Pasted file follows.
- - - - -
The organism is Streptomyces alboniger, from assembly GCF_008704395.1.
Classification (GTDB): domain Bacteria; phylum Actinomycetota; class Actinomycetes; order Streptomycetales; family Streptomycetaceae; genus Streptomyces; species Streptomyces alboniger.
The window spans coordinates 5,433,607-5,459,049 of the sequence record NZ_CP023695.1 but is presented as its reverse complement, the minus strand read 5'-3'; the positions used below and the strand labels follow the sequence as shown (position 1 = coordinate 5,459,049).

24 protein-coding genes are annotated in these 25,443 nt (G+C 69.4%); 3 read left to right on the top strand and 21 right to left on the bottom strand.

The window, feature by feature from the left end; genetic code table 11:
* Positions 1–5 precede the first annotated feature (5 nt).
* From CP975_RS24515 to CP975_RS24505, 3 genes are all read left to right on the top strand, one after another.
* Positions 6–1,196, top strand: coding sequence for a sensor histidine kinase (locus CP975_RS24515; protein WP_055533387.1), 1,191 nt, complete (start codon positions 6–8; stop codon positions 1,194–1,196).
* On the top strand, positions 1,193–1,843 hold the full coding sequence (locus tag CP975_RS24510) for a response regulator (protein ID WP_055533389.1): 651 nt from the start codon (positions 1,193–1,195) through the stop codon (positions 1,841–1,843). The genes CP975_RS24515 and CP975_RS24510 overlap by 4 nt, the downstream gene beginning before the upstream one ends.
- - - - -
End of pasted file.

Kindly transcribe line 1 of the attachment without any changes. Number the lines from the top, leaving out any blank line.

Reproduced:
The organism is Streptomyces alboniger, from assembly GCF_008704395.1.